9 S february 29, Air Force crew helps special ops instructors expand capabilities Lance Cpl. Ryan Wicks CENTR A L TR A INING A R EA Marine Helicopter Rope Suspension Techniques instructors joined forces with Air Force personnel Feb. 21 to expand the training capabilities of III Marine Expeditionary Force. Two Air Force MH-60 Pavehawk helicopter pilots and a crew chief with the 33rd Rescue Squadron, 18th Operations Group, provided HRST instructors with III MEF s Special Operations Training Group their first opportunity to qualify in fast-roping and rapelling from a Pavehawk helicopter. The purpose of the training was to qualify the instructors on a Pavehawk helicopter and to hone their skills, so they could properly train Marines interested in HRST certification. It wasn t much different training with the MH-60s, said Gunnery Sgt. Dennis Dodd an Anti- Terrorism Force Protection course instructor with SOTG. The only change was that the ropes were rigged slightly different. The training began with instructors preparing their harnesses and dressing appropriately, including gloves and helmets. Then Sgt. Kevin Parish, an Anti- Terrorism Force Protection instructor with SOTG, called in the coordinates to the helicopter. Once the helicopter arrived, the Marines began preparations by tieing, rigging and inspecting their ropes prior to take off. Once they were up in the air, the Marines fast-roped and rapelled onto an open field. They repeated this process several times. The Marines finished their training in combat town where they fast-roped onto buildings, simulating the urban warfare environment commonly seen today. Fast-roping and rapelling are both very versatile helicopter insertion maneuvers, Parish said. These techniques are practical for fast insertions, rescue missions and supply operations in urban areas, jungles, ships and amphibious places. Marines with the Special Operations Training Group, III Marine Expeditionary Unit, perform fastroping operations onto a rooftop Feb. 21 at combat town in the Central Training Area. Marines with III Marine Expeditionary Force s Special Operations Training Group conducted joint training with an Air Force Pavehawk helicopter and crew in the Central Training Area Feb. 21. The Air Force crew helped the SOTG Marines qualify to oversee helicopter rope suspension techniques training and operations using the aircraft. Photo by Lance Cpl. Ryan Wicks Staff Sgt. Michael Dase, the senior Helicopter Rope Suspension Techniques certification course instructor, walks a rope away from the helicopter.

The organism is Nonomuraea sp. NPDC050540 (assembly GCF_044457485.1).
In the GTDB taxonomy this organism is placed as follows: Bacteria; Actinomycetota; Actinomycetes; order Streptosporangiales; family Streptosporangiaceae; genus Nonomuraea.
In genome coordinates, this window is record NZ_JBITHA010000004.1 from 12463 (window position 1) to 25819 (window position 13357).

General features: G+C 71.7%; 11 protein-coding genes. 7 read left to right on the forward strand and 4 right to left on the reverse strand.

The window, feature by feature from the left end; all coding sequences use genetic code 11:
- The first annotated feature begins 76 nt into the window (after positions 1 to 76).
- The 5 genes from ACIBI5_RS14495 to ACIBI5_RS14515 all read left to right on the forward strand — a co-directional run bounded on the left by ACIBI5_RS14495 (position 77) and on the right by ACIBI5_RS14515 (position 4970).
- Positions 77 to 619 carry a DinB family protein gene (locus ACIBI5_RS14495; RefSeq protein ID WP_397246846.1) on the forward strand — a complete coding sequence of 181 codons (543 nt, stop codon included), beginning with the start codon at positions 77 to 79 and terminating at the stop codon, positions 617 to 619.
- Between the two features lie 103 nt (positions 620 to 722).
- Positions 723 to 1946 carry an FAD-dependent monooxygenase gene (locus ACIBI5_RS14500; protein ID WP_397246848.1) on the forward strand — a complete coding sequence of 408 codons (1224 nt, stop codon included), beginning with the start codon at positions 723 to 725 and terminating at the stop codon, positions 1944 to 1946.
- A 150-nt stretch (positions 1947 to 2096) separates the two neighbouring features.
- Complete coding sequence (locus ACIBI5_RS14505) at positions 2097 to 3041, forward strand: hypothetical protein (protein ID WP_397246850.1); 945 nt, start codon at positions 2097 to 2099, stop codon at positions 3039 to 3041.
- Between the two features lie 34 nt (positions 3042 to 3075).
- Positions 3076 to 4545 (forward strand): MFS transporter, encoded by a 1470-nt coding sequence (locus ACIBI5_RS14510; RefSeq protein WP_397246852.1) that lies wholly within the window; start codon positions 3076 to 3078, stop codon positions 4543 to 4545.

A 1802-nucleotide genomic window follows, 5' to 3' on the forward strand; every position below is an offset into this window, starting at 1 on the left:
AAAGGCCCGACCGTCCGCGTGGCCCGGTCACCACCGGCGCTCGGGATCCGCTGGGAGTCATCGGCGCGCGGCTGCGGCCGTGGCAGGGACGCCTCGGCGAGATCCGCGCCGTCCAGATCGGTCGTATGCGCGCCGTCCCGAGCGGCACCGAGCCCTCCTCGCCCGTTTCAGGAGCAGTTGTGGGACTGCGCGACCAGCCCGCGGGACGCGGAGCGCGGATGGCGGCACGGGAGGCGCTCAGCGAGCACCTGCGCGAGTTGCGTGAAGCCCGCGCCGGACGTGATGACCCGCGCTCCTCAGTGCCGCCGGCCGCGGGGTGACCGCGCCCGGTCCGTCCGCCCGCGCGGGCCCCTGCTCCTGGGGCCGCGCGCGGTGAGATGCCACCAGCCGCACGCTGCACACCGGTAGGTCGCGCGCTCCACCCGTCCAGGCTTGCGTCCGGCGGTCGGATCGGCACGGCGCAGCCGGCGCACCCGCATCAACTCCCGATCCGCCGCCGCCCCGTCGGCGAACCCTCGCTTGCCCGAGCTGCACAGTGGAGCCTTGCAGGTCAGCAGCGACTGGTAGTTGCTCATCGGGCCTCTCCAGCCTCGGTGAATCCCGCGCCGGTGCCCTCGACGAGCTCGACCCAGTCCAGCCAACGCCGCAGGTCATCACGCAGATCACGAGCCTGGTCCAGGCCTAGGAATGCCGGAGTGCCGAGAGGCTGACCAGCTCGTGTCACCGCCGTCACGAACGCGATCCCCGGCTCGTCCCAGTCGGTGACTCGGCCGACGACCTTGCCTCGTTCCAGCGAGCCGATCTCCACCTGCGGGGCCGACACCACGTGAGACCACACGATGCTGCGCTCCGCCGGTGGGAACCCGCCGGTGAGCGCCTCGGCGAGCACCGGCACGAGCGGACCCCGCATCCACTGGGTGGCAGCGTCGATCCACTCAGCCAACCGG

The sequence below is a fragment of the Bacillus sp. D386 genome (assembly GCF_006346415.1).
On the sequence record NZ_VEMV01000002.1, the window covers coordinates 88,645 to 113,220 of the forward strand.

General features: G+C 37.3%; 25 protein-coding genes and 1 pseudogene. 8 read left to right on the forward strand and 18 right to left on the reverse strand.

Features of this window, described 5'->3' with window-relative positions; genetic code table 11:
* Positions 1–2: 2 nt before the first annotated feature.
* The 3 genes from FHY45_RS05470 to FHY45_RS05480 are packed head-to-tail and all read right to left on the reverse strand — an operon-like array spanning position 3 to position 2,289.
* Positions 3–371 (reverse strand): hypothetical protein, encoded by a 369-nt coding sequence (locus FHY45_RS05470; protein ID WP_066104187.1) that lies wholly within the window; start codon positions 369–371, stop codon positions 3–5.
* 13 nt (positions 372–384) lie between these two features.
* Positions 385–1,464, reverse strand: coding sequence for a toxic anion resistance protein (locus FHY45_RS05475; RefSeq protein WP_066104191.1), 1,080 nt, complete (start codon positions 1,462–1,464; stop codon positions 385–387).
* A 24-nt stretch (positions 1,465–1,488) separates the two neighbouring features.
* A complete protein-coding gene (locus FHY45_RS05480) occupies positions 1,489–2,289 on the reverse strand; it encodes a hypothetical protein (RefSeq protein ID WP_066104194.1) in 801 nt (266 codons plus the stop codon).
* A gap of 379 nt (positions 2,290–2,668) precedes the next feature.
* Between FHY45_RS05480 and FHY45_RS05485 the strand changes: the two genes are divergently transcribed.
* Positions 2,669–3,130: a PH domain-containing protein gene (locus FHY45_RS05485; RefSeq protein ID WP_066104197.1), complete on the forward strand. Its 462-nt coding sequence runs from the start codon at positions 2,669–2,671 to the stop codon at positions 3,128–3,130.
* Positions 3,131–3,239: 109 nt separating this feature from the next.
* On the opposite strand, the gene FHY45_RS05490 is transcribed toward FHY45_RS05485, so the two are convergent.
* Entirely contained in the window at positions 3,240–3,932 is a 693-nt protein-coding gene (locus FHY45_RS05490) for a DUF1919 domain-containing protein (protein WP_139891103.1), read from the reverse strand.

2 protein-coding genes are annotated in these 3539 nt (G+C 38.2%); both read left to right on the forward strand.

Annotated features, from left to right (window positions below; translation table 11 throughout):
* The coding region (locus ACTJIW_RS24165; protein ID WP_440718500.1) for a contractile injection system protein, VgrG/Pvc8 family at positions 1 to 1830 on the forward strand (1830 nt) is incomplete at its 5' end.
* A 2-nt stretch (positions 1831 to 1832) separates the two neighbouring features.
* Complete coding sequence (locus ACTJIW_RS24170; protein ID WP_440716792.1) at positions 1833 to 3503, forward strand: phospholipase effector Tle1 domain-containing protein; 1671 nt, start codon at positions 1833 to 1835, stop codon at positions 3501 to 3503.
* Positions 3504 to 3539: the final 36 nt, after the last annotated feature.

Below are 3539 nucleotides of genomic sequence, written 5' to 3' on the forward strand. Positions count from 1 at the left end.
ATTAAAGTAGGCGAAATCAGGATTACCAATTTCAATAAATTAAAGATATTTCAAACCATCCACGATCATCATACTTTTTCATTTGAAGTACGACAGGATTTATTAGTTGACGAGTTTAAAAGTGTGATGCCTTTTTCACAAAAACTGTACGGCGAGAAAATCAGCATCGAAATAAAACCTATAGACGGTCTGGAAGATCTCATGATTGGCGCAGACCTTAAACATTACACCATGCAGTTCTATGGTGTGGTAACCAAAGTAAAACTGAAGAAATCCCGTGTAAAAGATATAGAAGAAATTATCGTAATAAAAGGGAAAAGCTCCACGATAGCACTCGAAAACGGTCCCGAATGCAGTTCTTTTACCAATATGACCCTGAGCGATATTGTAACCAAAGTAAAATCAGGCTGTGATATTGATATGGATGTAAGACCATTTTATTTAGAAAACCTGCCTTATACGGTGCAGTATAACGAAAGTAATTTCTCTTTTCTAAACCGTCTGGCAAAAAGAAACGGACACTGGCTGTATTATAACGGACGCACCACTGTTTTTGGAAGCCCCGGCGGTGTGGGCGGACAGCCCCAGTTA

10 12 okinawa marine FEATURE feruary 29, 2008 Workshop promotes education during eating disorder awareness week Lance Cpl. Richard Blumenstein If Barbie were an actual woman, she would be 5 feet 9 inches tall, weigh 110 pounds, have a 39-inch bust, an 18-inch waist, 33-inch hips and wear size 3 shoes. She would also fit the criteria for being anorexic, according to information provided by the National Eating Disorders Association at a workshop at Camp Foster s Counseling and Advocacy Center on Feb. 22. The workshop, attended by dozens of people mostly women highlighted National Eating Disorder Awareness Week Feb. 24 to March 1, the goal of which is to inform communities of the dangers of eating disorders and promote healthy living and positive body image thinking, according to Karen Hansen, the NEDA coordinator for Okinawa. Members of NEDA and counselors with the Counseling and Advocacy Center began the workshop with presentations explaining how unrealistic media icons, cultural standards of beauty and social pressures can cause people of all genders and ages to develop eating disorders such as anorexia and bulimia. According to the NEDA presentations, one out of every 200 women in the United States suffers from anorexia, a mental illness characterized by self starvation and fear of gaining weight or becoming fat. But women are not the only people who suffer from eating disorders. More men suffer from bulimia a mental illness where the sufferer binge eats then vomits than women suffer from anorexia. People suffering from eating disorders can experience a number of harmful effects, such as loss of muscular strength, loss of hair, fainting, weakness, slowed heart rates and even death. If someone feels there s a lot of pressure to look a certain way, they may do things that are hazardous to their health, Hansen said. It can be unrealistic for some people based on their genetics. The average person sees approximately 3,000 advertisements a day, a third of which contain messages directly related to personal appearance, according to Hansen. Because fashion models make up an estimated two percent of the population, the advertisements create unrealistic images for how people should look and can lower self-esteem, Hansen said. During the workshop, counselors also provided information directed at preventing children from developing eating disorders. Puberty and teen years are the most common times eating disorders set in, Hansen said. To help prevent hazardous dieting and create a positive self body image, NEDA is asking for donations of old jeans that no longer fit. The donations can be dropped off at Camps Foster, Courtney and Kinser s Personal Service Centers Feb , according to a NEDA press release. Don t fight your genes, just change your jeans, Hansen said. It s a very simple concept. If you re a size eight and your pants are a size three, that s an unrealistic goal. Does it make sense to try and fit into old jeans or just accept who you are? For more information regarding eating disorders contact Hansen at DSN or visit Trading Tactics Whether patrolling the open valleys of the Philippine landscape or clearing a triple canopy jungle, U.S. Marines and service members from the Armed Forces of the Philippines found that sharing experiences and expertise is what Exercise Balikatan is all about. Lance Cpl. Jason Spinella 31st marine expeditionary unit Marines and sailors from Battalion Landing Team, 2nd Battalion, 4th Marine Regiment, 31st Marine Expeditionary Unit, trained alongside the Armed Forces of the Philippines Feb in Capas Tarlac to learn one another s tactics and strengthen each other s abilities. The training was comprised of open field patrols, jungle patrols, static and live fire events, combat lifesaver training and an introduction to the Marine Corps Martial Arts program. Every class or training exercise conducted out here is teaching someone something, said Sgt. Kurk Linder, a platoon sergeant with the BLT. The great aspect of this is that it s a two -way street, both sides are benefiting so much just from each other s presence. The training has shown positive results for both nations forces. They ve taught us how to patrol through a triple canopy jungle, while we ve shown them combat formations in the hills and open fields, said Linder. Lance Cpl. Kevin Crawford, an M-249 Squad Automatic Weapon gunner with 2/4, said the AFP learn extremely fast. They really soak up the knowledge like a sponge, and they re so easy to work with, said Crawford, a native of Jeffersonville, Ind. The best part is when you are teach- Philippine soldier Pvt. Ardy Padilla gets a feel for the M-4 Carbine while Cpl. Nathanial King explains the functions of the weapon Feb. 23. ing them something, you also learn some things about them and their culture. Not only does training help with a lasting relationship, but simply living with one another in the field, day and night, helps mesh the cultures together and lets you really see how each other lives, Crawford added. The Philippine Marines and soldiers are very resourceful and can live off the land and seem to adapt very well to the environment around them, said Linder. In the end, while both services benefit from training alongside one another, the greatest accomplishment is building and sustaining a long last relationship and bond. Exercise BK 08 is the 24th in the series of these exercises. The term Balikatan is a Philippine word which means shouldering the load together and characterizes the philosophy and intent of the exercise. Soldiers with the Philippine Army suited up in ghillie suits after Marines from the 31st Marine Expeditionary Unit s Battalion Landing Team explained the purpose of the camouflage Feb. 23. Marines and sailors with the BLT trained with the Armed Forces of the Philippines Feb , exchanging skills including squad tactics, patrolling formations, combat lifesaving procedures and Marine Corps Martial Arts techniques while also learning jungle tactics and how to patrol in a dense jungle environment. Photos by Lance Cpl. Jason Spinella